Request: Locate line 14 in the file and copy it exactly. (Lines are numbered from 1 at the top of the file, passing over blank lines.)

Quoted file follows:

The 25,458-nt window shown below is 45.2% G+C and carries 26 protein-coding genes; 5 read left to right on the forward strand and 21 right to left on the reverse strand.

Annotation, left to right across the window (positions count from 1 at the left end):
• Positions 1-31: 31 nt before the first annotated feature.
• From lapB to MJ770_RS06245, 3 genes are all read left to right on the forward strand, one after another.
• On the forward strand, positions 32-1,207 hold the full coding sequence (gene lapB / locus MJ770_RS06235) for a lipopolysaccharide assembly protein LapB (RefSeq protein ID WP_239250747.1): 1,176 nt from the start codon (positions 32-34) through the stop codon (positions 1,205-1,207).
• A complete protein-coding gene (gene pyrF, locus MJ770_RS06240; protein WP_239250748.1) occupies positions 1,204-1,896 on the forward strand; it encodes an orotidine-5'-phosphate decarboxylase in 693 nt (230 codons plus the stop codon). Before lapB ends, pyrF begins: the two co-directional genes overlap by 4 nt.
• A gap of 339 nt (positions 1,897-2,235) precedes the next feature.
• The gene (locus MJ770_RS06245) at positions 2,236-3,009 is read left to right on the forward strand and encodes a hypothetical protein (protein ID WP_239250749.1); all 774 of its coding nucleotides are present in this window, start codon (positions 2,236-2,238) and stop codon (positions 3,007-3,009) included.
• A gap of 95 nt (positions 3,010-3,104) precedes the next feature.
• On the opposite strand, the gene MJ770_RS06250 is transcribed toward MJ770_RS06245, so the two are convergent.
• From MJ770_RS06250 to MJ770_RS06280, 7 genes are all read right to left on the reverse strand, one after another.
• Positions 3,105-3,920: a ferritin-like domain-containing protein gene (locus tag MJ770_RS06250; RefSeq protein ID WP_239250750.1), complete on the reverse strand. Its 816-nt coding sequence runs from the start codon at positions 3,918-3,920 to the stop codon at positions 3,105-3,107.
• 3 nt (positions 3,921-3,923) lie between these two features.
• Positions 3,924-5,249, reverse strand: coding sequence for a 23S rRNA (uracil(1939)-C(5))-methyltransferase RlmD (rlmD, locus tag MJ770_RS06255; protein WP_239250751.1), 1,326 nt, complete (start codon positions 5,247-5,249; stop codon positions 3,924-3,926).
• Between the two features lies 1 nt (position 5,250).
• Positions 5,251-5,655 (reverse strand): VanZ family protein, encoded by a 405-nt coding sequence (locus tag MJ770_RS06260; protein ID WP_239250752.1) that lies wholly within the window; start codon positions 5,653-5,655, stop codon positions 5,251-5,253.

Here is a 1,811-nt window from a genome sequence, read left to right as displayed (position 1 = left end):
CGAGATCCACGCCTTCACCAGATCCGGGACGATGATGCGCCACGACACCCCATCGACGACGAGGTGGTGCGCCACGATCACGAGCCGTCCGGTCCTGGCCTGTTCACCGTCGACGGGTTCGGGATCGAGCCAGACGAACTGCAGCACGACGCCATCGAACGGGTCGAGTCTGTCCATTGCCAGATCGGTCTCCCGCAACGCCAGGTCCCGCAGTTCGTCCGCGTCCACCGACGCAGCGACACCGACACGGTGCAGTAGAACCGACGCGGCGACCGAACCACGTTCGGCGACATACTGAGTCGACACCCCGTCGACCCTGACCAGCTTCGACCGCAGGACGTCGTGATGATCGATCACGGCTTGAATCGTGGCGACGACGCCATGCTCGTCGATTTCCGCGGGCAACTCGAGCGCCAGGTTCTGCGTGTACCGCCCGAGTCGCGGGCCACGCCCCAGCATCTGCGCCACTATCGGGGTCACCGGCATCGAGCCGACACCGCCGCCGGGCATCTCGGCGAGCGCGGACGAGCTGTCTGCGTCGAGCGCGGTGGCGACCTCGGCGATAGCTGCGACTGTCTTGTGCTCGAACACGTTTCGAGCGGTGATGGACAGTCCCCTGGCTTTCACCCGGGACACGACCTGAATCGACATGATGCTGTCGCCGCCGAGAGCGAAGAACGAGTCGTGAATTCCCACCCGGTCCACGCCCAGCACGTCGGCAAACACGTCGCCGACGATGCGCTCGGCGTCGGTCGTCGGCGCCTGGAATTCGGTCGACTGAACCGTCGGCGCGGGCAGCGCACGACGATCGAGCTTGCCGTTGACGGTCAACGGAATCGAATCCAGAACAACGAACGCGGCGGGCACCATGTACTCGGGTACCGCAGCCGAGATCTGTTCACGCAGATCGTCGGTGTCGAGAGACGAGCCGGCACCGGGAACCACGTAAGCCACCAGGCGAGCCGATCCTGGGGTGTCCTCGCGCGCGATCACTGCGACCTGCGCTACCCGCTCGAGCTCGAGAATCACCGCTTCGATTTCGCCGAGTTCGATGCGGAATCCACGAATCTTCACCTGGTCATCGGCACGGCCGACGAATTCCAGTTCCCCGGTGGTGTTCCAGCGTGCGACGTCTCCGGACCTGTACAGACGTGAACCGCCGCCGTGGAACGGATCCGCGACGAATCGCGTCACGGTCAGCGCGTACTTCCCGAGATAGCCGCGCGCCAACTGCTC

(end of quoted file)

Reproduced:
• Positions 3,924-5,249, reverse strand: coding sequence for a 23S rRNA (uracil(1939)-C(5))-methyltransferase RlmD (rlmD, locus tag MJ770_RS06255; protein WP_239250751.1), 1,326 nt, complete (start codon positions 5,247-5,249; stop codon positions 3,924-3,926).